The roar of engines shouted on Main Street in Hermiston Saturday as some lightweight drag racing attracted crowds throughout the annual Hermiston Community FunFest.
The competitors raced on augmented lawn mowers and snowmobiles, but speed still was definitely a factor. Their engines roar, they burst with speed and explode a cloud of exhaust on the spectators near the starting line as the machines fall back on a triangular drag rig.
One racer, acclaimed announcer Brian Olson of Payette County, Idaho, boasts a 74 mph speed record for the 100-foot race.
"These machines go just a little bit too fast," he said before the races got started around 10 a.m. "If we had to blow your mind, we'd do it fast."
The lawnmower races down Main Street is one of the best events during FunFest, agreed Chairwoman Dani Smith.
"It's always a fantastic event," she said. "It just gets wild."
Other events filled Main Street and the Umatilla County Fairgrounds including vendors, a cookie bake-off, a dog show, a best-dressed watermelon contest, a teddy bear parade and a classic car show.
Smith said the FunFest is an event for all ages.
"I feel like it's a very important event for the entire community to be able to come out, not spend a whole lot of money and have a good time," she said.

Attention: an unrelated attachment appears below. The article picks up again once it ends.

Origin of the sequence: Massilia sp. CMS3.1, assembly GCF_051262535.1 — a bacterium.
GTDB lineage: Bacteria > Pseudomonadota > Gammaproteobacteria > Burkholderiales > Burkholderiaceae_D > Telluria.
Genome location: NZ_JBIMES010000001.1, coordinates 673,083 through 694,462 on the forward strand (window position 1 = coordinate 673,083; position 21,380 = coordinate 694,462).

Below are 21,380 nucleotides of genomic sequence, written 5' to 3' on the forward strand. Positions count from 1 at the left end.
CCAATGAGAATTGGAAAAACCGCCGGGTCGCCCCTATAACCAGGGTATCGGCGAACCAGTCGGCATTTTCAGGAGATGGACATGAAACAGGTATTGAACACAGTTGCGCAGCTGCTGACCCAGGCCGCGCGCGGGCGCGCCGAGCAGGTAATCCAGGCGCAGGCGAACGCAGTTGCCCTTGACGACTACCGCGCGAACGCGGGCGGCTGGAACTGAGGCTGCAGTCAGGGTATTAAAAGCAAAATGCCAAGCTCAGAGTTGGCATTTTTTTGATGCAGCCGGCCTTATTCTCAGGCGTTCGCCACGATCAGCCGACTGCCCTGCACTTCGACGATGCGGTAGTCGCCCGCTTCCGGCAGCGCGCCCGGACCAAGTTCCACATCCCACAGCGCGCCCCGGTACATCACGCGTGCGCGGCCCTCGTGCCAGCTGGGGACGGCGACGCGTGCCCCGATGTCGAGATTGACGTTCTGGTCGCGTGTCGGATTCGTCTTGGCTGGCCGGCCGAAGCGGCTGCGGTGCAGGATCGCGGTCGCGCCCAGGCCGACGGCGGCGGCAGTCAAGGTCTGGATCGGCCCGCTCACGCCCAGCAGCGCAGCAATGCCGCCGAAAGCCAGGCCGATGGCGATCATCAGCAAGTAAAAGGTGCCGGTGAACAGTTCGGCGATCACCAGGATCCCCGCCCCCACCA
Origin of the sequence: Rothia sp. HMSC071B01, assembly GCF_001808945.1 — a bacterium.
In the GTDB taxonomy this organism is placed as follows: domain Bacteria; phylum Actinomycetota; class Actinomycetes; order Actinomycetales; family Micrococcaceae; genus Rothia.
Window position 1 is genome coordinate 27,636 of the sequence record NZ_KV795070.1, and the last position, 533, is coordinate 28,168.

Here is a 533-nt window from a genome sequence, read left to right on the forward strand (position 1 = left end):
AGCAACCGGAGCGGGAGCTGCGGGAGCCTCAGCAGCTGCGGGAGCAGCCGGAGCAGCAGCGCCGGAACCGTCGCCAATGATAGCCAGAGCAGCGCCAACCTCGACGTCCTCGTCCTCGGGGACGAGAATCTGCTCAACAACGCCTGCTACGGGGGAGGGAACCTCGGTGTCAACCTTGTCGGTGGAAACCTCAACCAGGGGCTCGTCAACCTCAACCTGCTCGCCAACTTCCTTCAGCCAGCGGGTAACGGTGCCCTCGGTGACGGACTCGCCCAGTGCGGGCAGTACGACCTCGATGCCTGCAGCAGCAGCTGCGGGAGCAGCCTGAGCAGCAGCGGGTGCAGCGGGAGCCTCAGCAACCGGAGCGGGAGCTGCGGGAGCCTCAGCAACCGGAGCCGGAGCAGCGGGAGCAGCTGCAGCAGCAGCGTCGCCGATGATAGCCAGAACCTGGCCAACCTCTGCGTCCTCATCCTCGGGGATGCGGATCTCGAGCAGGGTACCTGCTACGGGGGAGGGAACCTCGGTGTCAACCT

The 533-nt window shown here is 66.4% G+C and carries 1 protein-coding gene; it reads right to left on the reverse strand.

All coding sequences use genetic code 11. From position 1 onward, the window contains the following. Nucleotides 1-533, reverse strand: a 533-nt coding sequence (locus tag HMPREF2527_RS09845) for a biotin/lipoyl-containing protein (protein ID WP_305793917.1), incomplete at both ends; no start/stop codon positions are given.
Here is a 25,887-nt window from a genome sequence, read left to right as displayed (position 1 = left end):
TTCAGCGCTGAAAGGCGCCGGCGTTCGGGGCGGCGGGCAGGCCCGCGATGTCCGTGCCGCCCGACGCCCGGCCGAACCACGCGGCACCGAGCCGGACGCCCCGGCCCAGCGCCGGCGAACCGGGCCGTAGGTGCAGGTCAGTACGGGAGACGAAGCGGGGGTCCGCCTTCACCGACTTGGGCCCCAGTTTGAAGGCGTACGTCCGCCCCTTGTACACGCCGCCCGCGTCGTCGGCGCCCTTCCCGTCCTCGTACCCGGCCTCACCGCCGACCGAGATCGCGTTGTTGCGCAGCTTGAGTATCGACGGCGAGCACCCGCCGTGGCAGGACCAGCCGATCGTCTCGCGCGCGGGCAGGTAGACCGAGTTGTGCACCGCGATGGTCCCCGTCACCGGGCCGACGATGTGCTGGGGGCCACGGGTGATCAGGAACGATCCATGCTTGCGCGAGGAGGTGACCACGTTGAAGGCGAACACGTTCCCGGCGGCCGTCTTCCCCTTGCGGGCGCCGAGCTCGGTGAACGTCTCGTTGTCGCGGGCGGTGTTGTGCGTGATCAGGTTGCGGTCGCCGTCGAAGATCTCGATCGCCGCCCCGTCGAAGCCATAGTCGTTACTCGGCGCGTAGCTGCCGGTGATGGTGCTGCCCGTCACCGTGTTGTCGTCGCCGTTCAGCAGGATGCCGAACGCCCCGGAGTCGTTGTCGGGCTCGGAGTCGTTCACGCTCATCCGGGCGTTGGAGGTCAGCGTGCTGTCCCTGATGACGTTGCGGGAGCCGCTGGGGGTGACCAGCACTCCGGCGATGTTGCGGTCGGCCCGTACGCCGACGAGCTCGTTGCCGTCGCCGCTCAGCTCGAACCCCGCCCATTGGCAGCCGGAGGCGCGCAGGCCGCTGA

Coyla Bedord, office manager at the Greater Hermiston Chamber of Commerce, agreed.
"It brings livability to the community," she said. " ... The more events you have, the more involved the community, the better it is for the community. It makes people come, stay and live here."
Back at the lawnmower races there were 12 competitors in two classes "A" machines and "AA" machines. "A" machines have a limited speed, while AA's will go as fast as racers can make them.
Cody Dean of Hermiston is in his third year of racing and took third place in the A division of the first race.
He may have done better, but in his final race, the battery disconnected in his machine, cutting out the power halfway through the short race.
He didn't seem upset, though.
"Can't win 'em all," he said.
His brother, Tim, also raced. He said the family got involved in lawnmower racing because of his father's friends in Idaho. The family built some machines, but most they bought from other racers.
Tim said he liked the Hermiston track compared to others like Pilot Rock, mainly because he'd wrecked both years competing there.
When asked what he enjoyed about racing, he said simply, "the fun and the speed."
Tim's fiancee, Kalley Graham, raced for the first time Saturday. She said she'd gone to others with the family in the past, but not raced before. She said she'd practiced, but in practice when it was time to go, someone just lowered their hands.
At the races in Hermiston, the track was equipped with a drag-racing "Christmas tree," that signals the start of each race.
"I've never used lights before," Graham said. "It just takes getting used to."
Now that she's tried her hand at it, Graham said she plans to keep racing in the future.
She said she likes just going fast.
"You don't worry about getting a ticket or whatever," she said. "It's doesn't matter if you place, you're just going for the fun of it. There's not much pressure."